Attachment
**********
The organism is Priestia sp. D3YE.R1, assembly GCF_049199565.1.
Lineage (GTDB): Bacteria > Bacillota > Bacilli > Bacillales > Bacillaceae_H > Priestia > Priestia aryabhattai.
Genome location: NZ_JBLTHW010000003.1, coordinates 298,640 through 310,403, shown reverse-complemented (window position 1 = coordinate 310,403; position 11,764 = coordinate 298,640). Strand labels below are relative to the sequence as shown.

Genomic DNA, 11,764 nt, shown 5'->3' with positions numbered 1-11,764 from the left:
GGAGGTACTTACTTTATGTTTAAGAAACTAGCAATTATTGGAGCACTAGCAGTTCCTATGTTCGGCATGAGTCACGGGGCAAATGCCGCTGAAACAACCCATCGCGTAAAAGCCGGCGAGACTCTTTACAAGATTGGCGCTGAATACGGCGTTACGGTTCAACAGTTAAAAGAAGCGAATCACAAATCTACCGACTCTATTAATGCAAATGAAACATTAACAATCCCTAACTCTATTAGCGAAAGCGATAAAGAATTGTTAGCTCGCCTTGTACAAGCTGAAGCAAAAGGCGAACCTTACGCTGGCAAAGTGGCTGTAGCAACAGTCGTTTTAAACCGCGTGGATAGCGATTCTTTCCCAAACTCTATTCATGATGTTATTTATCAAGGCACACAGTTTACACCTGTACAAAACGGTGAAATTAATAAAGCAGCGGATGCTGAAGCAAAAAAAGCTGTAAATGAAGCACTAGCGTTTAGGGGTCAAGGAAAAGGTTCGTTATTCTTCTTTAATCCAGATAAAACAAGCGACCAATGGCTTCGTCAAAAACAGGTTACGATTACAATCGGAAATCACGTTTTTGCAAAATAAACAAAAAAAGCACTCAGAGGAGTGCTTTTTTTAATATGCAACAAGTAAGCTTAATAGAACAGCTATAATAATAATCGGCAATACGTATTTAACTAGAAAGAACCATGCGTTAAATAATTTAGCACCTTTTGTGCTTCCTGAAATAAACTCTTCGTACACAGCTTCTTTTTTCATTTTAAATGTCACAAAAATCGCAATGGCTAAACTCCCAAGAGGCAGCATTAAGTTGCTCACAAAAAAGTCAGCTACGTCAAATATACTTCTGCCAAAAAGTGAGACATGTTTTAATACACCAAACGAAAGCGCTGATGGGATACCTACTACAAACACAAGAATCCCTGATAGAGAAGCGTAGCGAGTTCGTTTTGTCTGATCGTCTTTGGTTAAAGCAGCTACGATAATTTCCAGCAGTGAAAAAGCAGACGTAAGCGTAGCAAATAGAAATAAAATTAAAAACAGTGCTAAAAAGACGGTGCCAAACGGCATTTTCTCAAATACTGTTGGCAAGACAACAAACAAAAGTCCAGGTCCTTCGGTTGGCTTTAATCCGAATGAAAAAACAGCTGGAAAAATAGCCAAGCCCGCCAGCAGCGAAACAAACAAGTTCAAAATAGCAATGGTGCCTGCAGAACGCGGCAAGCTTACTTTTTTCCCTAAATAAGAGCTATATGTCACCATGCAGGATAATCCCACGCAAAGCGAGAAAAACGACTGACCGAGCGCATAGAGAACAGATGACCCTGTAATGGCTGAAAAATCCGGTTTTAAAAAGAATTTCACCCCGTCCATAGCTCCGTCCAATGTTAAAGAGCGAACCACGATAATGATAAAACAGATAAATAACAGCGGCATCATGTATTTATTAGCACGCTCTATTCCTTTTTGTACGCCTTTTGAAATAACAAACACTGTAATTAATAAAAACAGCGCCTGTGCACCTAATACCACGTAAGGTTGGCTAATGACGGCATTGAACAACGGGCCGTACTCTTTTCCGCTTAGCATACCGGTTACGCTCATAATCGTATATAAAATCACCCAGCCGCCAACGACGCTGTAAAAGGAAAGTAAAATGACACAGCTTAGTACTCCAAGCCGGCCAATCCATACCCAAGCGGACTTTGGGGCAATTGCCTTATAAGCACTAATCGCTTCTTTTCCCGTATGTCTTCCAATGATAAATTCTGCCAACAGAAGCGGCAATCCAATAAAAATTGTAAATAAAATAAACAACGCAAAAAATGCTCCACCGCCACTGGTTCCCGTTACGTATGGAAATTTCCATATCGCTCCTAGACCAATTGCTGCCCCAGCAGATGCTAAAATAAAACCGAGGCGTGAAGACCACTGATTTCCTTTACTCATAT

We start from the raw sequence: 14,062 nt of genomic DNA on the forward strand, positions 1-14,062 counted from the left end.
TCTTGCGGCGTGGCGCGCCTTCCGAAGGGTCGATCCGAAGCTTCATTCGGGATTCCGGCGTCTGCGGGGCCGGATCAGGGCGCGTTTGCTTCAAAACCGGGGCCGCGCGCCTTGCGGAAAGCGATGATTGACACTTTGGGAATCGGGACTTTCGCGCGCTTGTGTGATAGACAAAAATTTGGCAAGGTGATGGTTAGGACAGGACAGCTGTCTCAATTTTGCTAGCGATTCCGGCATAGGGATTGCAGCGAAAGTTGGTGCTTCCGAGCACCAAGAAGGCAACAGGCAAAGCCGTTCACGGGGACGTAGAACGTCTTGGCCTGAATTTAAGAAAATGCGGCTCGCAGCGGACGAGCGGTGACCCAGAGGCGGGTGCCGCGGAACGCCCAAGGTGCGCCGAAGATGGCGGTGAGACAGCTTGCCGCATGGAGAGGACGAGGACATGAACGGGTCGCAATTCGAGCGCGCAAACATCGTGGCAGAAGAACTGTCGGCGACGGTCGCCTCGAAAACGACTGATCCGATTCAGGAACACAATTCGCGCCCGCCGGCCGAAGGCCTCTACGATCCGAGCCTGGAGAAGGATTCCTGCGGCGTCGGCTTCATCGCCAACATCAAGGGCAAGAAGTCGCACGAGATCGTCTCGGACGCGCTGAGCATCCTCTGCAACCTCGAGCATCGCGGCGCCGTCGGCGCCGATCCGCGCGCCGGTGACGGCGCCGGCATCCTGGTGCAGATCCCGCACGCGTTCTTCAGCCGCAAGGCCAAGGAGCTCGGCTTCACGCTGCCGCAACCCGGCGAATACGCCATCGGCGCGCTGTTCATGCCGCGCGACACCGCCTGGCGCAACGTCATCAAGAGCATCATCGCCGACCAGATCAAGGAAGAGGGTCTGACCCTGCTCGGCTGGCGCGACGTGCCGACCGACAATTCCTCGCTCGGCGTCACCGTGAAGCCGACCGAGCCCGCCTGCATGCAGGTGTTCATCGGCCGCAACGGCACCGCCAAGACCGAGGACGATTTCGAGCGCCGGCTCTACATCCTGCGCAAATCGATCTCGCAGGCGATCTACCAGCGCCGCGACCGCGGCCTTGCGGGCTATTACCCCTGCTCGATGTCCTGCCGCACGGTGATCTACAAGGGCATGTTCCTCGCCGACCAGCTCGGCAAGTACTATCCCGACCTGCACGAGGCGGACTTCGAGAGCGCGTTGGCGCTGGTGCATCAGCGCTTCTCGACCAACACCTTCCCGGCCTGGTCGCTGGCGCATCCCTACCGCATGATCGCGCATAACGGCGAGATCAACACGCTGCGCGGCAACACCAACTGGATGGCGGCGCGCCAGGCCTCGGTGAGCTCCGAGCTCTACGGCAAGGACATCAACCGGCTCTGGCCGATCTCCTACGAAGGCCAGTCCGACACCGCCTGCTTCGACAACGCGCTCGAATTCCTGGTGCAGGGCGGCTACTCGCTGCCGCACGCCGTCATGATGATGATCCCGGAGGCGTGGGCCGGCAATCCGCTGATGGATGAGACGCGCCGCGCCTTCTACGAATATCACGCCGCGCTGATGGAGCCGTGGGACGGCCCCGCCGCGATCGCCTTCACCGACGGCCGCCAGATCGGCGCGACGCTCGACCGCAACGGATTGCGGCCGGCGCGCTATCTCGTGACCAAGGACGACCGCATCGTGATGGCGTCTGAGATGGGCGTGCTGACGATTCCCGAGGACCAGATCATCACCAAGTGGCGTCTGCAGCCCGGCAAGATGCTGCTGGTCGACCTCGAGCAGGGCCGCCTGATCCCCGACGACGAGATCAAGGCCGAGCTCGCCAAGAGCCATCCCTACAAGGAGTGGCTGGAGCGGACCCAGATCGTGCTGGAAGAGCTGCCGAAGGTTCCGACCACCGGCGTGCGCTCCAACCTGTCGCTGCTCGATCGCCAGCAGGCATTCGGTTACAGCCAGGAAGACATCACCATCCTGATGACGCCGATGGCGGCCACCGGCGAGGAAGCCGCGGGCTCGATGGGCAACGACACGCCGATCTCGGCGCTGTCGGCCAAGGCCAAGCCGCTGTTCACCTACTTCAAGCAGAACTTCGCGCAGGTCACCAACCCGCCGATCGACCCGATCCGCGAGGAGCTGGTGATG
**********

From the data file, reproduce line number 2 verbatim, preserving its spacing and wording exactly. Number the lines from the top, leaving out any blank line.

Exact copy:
Lineage (GTDB): Bacteria > Bacillota > Bacilli > Bacillales > Bacillaceae_H > Priestia > Priestia aryabhattai.